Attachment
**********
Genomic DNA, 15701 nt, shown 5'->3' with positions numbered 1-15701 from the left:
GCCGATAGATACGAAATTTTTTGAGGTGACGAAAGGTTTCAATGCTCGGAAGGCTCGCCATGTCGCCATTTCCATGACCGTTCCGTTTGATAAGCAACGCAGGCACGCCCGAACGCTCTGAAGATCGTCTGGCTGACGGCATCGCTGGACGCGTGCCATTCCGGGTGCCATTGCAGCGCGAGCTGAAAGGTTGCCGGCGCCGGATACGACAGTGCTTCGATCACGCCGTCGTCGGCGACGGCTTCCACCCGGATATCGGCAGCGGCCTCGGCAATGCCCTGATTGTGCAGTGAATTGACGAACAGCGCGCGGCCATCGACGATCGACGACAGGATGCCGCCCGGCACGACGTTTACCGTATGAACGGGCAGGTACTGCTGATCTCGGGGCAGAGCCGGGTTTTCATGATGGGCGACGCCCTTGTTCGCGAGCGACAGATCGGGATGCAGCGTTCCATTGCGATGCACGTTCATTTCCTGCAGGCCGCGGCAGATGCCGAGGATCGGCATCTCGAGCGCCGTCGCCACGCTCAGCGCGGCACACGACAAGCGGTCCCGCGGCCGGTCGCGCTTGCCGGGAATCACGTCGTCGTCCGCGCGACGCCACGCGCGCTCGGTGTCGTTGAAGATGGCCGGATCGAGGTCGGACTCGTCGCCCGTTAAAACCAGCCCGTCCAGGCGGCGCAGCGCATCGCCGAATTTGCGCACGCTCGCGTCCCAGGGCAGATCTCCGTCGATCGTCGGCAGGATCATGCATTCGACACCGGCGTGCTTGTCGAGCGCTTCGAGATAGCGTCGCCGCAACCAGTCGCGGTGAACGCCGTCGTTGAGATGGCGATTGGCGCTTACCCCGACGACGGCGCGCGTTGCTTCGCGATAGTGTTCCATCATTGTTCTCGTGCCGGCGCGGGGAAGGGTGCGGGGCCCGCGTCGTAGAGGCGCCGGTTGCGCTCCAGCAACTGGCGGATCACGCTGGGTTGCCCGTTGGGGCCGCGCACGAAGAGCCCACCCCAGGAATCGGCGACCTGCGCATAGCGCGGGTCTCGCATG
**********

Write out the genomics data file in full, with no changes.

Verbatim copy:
Genomic DNA, 15701 nt, shown 5'->3' with positions numbered 1-15701 from the left:
GCCGATAGATACGAAATTTTTTGAGGTGACGAAAGGTTTCAATGCTCGGAAGGCTCGCCATGTCGCCATTTCCATGACCGTTCCGTTTGATAAGCAACGCAGGCACGCCCGAACGCTCTGAAGATCGTCTGGCTGACGGCATCGCTGGACGCGTGCCATTCCGGGTGCCATTGCAGCGCGAGCTGAAAGGTTGCCGGCGCCGGATACGACAGTGCTTCGATCACGCCGTCGTCGGCGACGGCTTCCACCCGGATATCGGCAGCGGCCTCGGCAATGCCCTGATTGTGCAGTGAATTGACGAACAGCGCGCGGCCATCGACGATCGACGACAGGATGCCGCCCGGCACGACGTTTACCGTATGAACGGGCAGGTACTGCTGATCTCGGGGCAGAGCCGGGTTTTCATGATGGGCGACGCCCTTGTTCGCGAGCGACAGATCGGGATGCAGCGTTCCATTGCGATGCACGTTCATTTCCTGCAGGCCGCGGCAGATGCCGAGGATCGGCATCTCGAGCGCCGTCGCCACGCTCAGCGCGGCACACGACAAGCGGTCCCGCGGCCGGTCGCGCTTGCCGGGAATCACGTCGTCGTCCGCGCGACGCCACGCGCGCTCGGTGTCGTTGAAGATGGCCGGATCGAGGTCGGACTCGTCGCCCGTTAAAACCAGCCCGTCCAGGCGGCGCAGCGCATCGCCGAATTTGCGCACGCTCGCGTCCCAGGGCAGATCTCCGTCGATCGTCGGCAGGATCATGCATTCGACACCGGCGTGCTTGTCGAGCGCTTCGAGATAGCGTCGCCGCAACCAGTCGCGGTGAACGCCGTCGTTGAGATGGCGATTGGCGCTTACCCCGACGACGGCGCGCGTTGCTTCGCGATAGTGTTCCATCATTGTTCTCGTGCCGGCGCGGGGAAGGGTGCGGGGCCCGCGTCGTAGAGGCGCCGGTTGCGCTCCAGCAACTGGCGGATCACGCTGGGTTGCCCGTTGGGGCCGCGCACGAAGAGCCCACCCCAGGAATCGGCGACCTGCGCATAGCGCGGGTCTCGCATG